I, Activist.

Last month, I spent a few weeks in Belize, doing all sorts of things. Randomly on one of the last days, I was introduced to the concept of an Earth Ship. It’s nothing to do with aliens but rather a home that is completely created from recycled materials, self-sufficient, and totally off grid. And across one of the walls was this quote from Rigoberta Menchu:

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BrownEyedJude and I have discussed Ms. Menchu a few times because she’s the classic definition of a woman who felt compelled to stand up against injustice. You might have seen her book, My Name is Rigoberta Menchú, on pretty much every lists of social justice books.  (Book Nerd Alert: The book is often mistakenly filed under memoir/autobiography but was actually created around a series of interviews done by a Venezuelan author. She had only been speaking Spanish for 3 years by the time she had the interview. I doubt she used Duolingo to learn it.)

Rigoberta grew up in a activist family, with her father being a member of one of the guerrilla groups in Guatemala, but she used her own voice to resist the oppression of the Guatemalan government and to bring to the international community the reality of the civil war in her country. She amplified the voices of the Maya Indian community in Latin America and she was run out of her own country. She still finds it difficult to return due to the frequent death threats.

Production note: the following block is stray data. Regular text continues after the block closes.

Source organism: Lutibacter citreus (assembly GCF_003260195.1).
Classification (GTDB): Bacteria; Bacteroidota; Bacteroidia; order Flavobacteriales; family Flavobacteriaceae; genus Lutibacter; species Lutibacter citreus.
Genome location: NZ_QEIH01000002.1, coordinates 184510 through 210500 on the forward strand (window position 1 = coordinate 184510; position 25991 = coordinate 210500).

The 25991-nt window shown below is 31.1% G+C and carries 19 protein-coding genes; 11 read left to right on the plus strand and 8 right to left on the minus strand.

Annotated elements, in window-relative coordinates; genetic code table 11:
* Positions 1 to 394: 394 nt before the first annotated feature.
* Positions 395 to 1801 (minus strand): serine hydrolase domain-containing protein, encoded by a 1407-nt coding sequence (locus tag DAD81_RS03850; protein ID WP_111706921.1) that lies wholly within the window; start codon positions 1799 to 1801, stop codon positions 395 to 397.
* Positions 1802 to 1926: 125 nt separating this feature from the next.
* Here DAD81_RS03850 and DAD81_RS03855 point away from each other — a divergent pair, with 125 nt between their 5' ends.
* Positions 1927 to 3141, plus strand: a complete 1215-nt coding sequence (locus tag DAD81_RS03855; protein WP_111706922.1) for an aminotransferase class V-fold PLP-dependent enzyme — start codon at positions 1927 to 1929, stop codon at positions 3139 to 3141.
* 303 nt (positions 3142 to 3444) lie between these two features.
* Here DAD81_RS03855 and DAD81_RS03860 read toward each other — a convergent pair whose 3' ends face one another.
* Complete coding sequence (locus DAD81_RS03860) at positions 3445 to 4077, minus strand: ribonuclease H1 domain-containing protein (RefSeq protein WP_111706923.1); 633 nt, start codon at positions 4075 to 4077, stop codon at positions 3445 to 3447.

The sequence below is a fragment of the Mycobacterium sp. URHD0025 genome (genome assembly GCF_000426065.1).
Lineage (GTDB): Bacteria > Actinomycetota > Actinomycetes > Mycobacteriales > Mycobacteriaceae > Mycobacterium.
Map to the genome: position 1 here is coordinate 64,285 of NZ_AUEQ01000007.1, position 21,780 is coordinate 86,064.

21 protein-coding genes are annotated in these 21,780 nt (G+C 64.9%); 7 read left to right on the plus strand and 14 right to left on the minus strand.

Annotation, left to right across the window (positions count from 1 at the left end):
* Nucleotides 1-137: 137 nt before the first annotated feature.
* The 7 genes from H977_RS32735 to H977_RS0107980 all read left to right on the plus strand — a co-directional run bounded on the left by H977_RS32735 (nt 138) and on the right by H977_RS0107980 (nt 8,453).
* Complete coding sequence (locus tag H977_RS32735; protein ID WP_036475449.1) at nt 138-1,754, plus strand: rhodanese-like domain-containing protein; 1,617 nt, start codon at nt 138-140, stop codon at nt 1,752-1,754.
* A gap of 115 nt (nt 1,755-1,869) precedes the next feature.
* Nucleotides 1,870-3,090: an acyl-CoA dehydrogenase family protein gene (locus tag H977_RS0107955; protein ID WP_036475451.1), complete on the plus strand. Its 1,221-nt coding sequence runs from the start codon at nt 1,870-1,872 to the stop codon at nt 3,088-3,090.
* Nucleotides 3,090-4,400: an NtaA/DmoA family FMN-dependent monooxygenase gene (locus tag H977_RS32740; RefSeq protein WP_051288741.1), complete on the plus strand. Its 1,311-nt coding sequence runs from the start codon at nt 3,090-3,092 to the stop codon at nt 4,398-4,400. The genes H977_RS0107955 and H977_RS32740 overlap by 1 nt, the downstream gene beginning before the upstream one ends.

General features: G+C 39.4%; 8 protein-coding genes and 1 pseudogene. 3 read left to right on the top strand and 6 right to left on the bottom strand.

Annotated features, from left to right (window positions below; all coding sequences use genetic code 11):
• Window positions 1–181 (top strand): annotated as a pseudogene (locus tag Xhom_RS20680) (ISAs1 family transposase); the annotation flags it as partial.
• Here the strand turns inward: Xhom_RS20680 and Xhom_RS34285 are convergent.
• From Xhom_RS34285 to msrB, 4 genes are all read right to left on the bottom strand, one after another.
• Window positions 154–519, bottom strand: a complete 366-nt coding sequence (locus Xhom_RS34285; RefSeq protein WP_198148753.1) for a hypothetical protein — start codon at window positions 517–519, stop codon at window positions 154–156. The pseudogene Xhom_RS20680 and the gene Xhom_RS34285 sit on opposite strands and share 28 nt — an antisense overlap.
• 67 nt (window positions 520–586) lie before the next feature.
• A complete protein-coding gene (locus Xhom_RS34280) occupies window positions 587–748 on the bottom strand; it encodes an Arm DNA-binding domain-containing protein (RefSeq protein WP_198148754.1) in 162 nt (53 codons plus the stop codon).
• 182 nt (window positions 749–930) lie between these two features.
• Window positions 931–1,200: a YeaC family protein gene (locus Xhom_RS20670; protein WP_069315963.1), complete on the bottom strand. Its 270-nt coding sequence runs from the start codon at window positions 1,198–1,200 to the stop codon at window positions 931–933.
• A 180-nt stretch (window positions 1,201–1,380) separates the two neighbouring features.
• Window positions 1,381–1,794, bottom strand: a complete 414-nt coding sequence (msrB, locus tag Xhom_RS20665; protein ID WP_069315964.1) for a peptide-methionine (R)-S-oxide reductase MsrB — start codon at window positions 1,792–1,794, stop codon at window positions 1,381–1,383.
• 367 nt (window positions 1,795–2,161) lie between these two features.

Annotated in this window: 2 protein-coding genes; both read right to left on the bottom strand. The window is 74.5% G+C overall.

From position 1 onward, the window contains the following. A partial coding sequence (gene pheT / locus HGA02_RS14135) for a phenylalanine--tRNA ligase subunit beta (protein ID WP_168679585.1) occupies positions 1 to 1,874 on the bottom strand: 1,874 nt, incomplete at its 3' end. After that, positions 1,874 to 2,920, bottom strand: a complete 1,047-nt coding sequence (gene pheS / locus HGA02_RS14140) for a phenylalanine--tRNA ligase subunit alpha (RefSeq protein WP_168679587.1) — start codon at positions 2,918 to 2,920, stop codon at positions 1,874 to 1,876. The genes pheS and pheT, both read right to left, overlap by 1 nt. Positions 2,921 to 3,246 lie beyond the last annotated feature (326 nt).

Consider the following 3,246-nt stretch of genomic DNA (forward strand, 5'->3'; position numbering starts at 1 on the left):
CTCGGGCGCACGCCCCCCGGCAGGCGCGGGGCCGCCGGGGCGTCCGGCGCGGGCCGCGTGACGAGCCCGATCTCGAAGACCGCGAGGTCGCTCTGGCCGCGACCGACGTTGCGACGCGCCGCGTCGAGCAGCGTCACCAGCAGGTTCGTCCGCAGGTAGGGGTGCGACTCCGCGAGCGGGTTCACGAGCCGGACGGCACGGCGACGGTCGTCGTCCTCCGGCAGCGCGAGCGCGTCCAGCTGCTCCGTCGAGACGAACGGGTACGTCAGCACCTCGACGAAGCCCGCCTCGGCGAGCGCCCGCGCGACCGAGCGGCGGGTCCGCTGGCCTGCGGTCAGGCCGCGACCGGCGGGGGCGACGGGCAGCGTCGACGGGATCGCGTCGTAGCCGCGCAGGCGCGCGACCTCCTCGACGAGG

She won the Nobel Peace Prize in 1992 and is a UNESCO Goodwill Ambassador. I’m not sure what an UNESCO Goodwill Ambassador has to do but it seems pretty cool. She elevated her Nobel Prize experience and formed the Nobel Women’s Initiative with the other five female Peace Prize winners. The idea behind the Initiative is to support women’s groups around the world in promoting peace and justice.

My “favorite” [insert sarcasm font] part of her story is the mansplaining that a historian tried to do on her book. He went back and interviewed many of her friends and family and tried to prove that everything she said was false and tried to get the Nobel Prize people to take back the prize. Rude. Years later, he said in ONE interview that she was actually pretty accurate in the book but he refused to change his book or apologize. Dude. Not Cool.

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